Why female executives are reluctant to talk about menopause
“How can I compete with men when I can’t sleep?”
That’s the question Andrea said she asked herself when, at 50 and a senior executive at a Canadian financial services company, she realized she was not performing as well as she had previously.
“I looked around the table at all the men and thought, ‘I can’t sleep. I sweat all the time. How can I ever compete with these guys?’”
Andrea said her doctor told her that menopause symptoms were something she would just have to bear, a natural part of aging.
Andrea’s experience is typical in Canada, where a lack of information and fear cause millions of women to miss out on hormone-replacement therapies (HRT) that ease menopause systems, according to experts.
Caused by plummeting estrogen, menopause symptoms — including hot flashes, night sweats, insomnia, depression and transient memory loss — interfere with most women’s lives, according to a U.S. survey. And these challenges emerge between ages 45 and 55, just as women are likely to move into leadership positions.
Yet less than one in 10 Canadian women are treated.
Janice, an ultrafit, public-sector manager, remembers looking down during a meeting to see her pants soaked with blood. She was suffering from menstrual flooding, which affects a quarter of menopausal women. “It was hard to explain why I would leave and not return to meetings,” she remembers.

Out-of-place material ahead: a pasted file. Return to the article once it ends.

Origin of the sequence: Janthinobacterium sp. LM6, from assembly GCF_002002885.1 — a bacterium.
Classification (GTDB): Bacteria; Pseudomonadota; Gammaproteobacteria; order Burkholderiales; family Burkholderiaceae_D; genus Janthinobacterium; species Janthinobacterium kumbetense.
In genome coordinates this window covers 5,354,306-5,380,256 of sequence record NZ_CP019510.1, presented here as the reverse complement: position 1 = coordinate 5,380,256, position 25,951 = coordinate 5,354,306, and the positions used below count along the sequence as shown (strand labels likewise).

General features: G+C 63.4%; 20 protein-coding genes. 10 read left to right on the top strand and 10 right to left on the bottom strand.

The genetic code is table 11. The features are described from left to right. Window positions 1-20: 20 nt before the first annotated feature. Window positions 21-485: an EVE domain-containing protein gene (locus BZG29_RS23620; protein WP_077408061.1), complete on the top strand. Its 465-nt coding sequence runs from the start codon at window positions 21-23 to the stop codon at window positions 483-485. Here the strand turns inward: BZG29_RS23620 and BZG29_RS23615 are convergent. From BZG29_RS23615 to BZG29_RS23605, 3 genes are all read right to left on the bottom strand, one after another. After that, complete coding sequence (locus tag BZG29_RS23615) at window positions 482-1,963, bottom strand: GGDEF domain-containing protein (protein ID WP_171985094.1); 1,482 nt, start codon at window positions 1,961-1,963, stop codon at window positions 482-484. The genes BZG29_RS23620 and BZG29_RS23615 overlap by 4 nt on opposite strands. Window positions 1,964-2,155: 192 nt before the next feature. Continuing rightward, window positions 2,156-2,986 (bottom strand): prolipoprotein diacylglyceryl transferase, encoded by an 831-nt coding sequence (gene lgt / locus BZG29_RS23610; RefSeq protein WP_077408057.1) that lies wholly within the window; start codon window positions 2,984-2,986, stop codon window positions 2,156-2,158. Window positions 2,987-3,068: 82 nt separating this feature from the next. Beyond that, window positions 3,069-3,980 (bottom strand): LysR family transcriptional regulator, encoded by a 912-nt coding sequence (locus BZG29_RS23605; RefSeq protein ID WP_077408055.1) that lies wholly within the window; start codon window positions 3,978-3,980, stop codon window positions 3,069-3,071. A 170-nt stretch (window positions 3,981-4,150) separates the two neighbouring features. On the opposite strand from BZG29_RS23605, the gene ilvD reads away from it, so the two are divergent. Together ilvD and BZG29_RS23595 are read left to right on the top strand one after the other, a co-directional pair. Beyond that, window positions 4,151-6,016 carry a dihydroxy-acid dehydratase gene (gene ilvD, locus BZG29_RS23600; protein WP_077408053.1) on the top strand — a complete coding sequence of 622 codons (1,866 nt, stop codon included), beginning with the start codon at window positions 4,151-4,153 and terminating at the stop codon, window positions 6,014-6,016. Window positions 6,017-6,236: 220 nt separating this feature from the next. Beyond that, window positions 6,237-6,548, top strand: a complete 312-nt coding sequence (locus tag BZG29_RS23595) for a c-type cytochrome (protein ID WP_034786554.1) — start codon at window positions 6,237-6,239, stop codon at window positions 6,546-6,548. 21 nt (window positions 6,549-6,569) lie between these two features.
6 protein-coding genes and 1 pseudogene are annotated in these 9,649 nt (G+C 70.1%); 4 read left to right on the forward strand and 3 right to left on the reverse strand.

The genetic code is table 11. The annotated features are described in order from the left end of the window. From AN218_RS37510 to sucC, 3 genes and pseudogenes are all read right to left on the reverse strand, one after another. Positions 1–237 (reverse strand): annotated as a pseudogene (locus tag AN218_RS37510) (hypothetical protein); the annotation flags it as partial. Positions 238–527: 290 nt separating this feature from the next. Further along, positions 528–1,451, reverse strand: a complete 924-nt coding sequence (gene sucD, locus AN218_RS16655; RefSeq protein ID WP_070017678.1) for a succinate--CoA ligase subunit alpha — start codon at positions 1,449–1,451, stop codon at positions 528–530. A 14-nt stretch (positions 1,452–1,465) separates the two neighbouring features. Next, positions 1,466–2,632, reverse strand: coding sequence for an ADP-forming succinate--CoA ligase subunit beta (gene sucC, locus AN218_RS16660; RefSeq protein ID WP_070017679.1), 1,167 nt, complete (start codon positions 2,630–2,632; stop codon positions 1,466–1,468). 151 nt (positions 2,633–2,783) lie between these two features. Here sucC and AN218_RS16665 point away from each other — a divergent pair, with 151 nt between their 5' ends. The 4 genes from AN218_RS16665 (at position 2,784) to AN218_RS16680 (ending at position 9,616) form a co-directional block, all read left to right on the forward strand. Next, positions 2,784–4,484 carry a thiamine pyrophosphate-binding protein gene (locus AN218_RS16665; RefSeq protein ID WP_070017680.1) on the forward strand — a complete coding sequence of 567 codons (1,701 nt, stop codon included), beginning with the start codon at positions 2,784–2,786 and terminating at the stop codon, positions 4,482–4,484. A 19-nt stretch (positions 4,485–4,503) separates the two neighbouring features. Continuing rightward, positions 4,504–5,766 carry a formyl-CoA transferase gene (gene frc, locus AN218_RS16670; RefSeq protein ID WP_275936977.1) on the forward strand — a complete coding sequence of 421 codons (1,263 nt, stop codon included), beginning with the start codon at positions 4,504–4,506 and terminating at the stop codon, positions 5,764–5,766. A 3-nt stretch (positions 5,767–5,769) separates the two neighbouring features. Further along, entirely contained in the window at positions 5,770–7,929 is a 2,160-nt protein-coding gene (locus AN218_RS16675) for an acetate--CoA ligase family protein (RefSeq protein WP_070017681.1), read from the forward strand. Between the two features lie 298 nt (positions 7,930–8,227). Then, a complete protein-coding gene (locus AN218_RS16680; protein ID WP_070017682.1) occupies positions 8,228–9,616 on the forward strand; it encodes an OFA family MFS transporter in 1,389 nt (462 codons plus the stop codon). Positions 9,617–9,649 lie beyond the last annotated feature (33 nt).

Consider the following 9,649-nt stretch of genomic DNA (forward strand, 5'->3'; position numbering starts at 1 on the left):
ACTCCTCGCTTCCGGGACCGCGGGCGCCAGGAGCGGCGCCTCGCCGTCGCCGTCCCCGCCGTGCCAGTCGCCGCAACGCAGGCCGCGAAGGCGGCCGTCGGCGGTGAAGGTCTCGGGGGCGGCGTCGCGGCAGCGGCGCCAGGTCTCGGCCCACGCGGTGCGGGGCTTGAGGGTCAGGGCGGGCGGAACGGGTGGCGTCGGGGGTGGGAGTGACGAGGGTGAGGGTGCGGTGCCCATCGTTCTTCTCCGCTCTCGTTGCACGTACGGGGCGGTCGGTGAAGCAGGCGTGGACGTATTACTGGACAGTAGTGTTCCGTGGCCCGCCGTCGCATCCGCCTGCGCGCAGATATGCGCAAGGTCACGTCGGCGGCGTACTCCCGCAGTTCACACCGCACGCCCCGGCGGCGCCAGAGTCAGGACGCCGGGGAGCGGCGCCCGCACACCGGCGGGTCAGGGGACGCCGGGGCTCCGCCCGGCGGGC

The bleeding, night sweats and insomnia took Janice to a doctor. “The doctor told me to ‘wait and see’ and did not offer to treat me with medication,” Janice remembers. “If my problem had been penile disfunction, there would have been a treatment for that.”
Janice agreed to “wait and see.” Then she waited some more. Then she broke down.
Overcome by lack of sleep, body changes and depression, Janice had to take a three-month leave. “I knew there was going to be blowback on my career,” she said, “but I just collapsed.”
When a 1997 American Medical Association report asserted that HRT extended life expectancy by three years, it became accepted treatment. Two-thirds of 30 retired Canadian professional women informally polled by email for this article took HRT in 1990s.
But then things got scary. A rushed 2002 study by the U.S. Women’s Health Initiative (WHI) announced that HRT increased risk of breast cancer, heart attacks and strokes. Women and their doctors were told that HRT’s risks outweighed its benefits, according to Dr. Maria Velez, an associate professor of obstetrics and gynecology at Queen’s University in Kingston.
Since then, physicians have been afraid to prescribe HRT, despite WHI’s methodology coming under serious scrutiny, said Velez. The study was definitively debunked in 2019.
“My doctor refused to prescribe HRT,” said Lois Sweet, who was an associate professor at Carleton University in Ottawa from 2000 to 2012. Sweet couldn’t sleep because night sweats left her sheets soaking, she said. But it was hot flashes while she was teaching that really affected her professional life.
“There I would be, standing in front of a group of young people, and suddenly my body would turn into a furnace … turning me a brilliant red while sweat poured down my face. It was excruciating.”
Sweet said she begged her doctor three times for HRT before he would prescribe it. “It was like a magic potion … It made a huge difference in my life.”